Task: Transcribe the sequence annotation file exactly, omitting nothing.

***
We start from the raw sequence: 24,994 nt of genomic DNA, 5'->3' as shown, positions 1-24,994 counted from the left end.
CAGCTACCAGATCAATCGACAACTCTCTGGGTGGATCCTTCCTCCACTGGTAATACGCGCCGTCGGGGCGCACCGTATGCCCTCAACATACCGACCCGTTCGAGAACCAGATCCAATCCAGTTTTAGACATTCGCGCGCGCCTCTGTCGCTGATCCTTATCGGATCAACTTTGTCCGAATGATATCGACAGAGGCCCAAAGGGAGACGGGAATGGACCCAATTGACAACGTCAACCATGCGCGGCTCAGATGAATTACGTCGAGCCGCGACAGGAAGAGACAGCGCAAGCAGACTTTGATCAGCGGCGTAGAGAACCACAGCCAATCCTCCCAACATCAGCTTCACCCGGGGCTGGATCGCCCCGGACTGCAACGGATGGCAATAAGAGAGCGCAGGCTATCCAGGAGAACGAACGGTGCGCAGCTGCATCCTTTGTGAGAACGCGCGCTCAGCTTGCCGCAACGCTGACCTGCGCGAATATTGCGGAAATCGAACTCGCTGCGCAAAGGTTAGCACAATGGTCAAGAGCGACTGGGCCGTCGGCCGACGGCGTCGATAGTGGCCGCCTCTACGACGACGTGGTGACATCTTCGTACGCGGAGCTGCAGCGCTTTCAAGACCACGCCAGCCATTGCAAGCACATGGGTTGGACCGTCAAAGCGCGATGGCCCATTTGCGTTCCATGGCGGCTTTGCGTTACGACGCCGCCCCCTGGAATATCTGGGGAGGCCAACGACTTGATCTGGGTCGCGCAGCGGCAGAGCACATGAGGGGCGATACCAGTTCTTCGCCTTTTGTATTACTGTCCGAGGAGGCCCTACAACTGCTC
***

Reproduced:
We start from the raw sequence: 24,994 nt of genomic DNA, 5'->3' as shown, positions 1-24,994 counted from the left end.
CAGCTACCAGATCAATCGACAACTCTCTGGGTGGATCCTTCCTCCACTGGTAATACGCGCCGTCGGGGCGCACCGTATGCCCTCAACATACCGACCCGTTCGAGAACCAGATCCAATCCAGTTTTAGACATTCGCGCGCGCCTCTGTCGCTGATCCTTATCGGATCAACTTTGTCCGAATGATATCGACAGAGGCCCAAAGGGAGACGGGAATGGACCCAATTGACAACGTCAACCATGCGCGGCTCAGATGAATTACGTCGAGCCGCGACAGGAAGAGACAGCGCAAGCAGACTTTGATCAGCGGCGTAGAGAACCACAGCCAATCCTCCCAACATCAGCTTCACCCGGGGCTGGATCGCCCCGGACTGCAACGGATGGCAATAAGAGAGCGCAGGCTATCCAGGAGAACGAACGGTGCGCAGCTGCATCCTTTGTGAGAACGCGCGCTCAGCTTGCCGCAACGCTGACCTGCGCGAATATTGCGGAAATCGAACTCGCTGCGCAAAGGTTAGCACAATGGTCAAGAGCGACTGGGCCGTCGGCCGACGGCGTCGATAGTGGCCGCCTCTACGACGACGTGGTGACATCTTCGTACGCGGAGCTGCAGCGCTTTCAAGACCACGCCAGCCATTGCAAGCACATGGGTTGGACCGTCAAAGCGCGATGGCCCATTTGCGTTCCATGGCGGCTTTGCGTTACGACGCCGCCCCCTGGAATATCTGGGGAGGCCAACGACTTGATCTGGGTCGCGCAGCGGCAGAGCACATGAGGGGCGATACCAGTTCTTCGCCTTTTGTATTACTGTCCGAGGAGGCCCTACAACTGCTC